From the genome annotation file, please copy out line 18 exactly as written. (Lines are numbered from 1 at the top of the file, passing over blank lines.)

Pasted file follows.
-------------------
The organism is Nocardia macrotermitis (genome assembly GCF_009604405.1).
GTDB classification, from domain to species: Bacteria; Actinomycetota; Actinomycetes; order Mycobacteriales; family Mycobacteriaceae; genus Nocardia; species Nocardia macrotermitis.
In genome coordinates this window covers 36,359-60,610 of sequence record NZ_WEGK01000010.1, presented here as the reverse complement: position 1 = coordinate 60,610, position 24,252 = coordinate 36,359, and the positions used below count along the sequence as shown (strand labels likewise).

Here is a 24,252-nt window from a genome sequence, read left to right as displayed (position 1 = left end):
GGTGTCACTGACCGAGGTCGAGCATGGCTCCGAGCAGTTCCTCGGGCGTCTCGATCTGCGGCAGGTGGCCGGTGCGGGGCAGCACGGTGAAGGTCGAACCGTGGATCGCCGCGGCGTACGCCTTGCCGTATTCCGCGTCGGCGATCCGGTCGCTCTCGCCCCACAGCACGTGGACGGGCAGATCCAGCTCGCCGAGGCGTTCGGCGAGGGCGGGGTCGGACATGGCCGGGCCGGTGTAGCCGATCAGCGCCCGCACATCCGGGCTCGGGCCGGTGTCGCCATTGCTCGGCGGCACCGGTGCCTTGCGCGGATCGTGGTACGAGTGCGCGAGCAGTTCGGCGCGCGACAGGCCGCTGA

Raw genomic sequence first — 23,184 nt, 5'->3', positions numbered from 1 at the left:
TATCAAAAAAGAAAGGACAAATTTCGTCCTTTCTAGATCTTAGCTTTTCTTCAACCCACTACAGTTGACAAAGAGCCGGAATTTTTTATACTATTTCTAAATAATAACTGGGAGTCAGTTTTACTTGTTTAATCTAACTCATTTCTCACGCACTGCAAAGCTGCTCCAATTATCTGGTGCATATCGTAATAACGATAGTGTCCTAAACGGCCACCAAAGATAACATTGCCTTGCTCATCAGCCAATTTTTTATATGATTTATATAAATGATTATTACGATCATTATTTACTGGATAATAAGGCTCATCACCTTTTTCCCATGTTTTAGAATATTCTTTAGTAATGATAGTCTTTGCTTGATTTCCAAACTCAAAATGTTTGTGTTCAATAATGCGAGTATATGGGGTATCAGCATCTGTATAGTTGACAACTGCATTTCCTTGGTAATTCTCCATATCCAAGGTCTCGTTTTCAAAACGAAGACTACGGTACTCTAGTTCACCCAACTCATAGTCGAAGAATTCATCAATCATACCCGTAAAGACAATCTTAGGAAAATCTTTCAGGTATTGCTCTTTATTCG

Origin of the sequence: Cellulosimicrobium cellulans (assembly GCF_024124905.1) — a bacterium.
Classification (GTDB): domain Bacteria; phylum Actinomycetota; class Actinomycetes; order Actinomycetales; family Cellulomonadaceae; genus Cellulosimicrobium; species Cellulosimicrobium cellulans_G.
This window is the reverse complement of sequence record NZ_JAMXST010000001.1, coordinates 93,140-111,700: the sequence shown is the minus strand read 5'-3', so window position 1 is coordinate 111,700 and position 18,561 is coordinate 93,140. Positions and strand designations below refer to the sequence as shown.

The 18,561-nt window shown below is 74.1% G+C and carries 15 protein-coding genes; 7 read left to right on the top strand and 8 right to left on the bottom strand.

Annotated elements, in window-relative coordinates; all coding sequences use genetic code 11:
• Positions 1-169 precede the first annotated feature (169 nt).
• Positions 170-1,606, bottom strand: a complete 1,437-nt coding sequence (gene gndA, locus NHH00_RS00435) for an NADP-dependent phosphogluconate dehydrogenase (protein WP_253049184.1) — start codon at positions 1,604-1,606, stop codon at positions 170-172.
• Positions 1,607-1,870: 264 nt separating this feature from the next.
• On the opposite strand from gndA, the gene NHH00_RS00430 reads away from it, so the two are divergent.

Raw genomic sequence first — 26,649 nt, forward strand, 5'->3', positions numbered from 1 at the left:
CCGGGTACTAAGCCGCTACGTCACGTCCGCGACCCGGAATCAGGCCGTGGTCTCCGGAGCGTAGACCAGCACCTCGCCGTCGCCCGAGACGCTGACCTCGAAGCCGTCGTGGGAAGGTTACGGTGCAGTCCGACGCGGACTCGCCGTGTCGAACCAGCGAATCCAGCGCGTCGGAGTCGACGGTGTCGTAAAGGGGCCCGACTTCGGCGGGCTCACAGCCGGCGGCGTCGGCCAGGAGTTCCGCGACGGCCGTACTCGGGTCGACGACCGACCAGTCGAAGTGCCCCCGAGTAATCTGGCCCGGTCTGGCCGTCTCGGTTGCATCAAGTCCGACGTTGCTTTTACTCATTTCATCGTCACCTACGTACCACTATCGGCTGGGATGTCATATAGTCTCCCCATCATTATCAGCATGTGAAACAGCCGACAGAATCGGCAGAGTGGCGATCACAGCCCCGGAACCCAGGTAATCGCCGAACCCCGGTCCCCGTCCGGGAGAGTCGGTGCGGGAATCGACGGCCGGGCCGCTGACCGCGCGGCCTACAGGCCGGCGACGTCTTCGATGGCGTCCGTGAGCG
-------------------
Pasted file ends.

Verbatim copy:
CCGGGTACTAAGCCGCTACGTCACGTCCGCGACCCGGAATCAGGCCGTGGTCTCCGGAGCGTAGACCAGCACCTCGCCGTCGCCCGAGACGCTGACCTCGAAGCCGTCGTGGGAAGGTTACGGTGCAGTCCGACGCGGACTCGCCGTGTCGAACCAGCGAATCCAGCGCGTCGGAGTCGACGGTGTCGTAAAGGGGCCCGACTTCGGCGGGCTCACAGCCGGCGGCGTCGGCCAGGAGTTCCGCGACGGCCGTACTCGGGTCGACGACCGACCAGTCGAAGTGCCCCCGAGTAATCTGGCCCGGTCTGGCCGTCTCGGTTGCATCAAGTCCGACGTTGCTTTTACTCATTTCATCGTCACCTACGTACCACTATCGGCTGGGATGTCATATAGTCTCCCCATCATTATCAGCATGTGAAACAGCCGACAGAATCGGCAGAGTGGCGATCACAGCCCCGGAACCCAGGTAATCGCCGAACCCCGGTCCCCGTCCGGGAGAGTCGGTGCGGGAATCGACGGCCGGGCCGCTGACCGCGCGGCCTACAGGCCGGCGACGTCTTCGATGGCGTCCGTGAGCG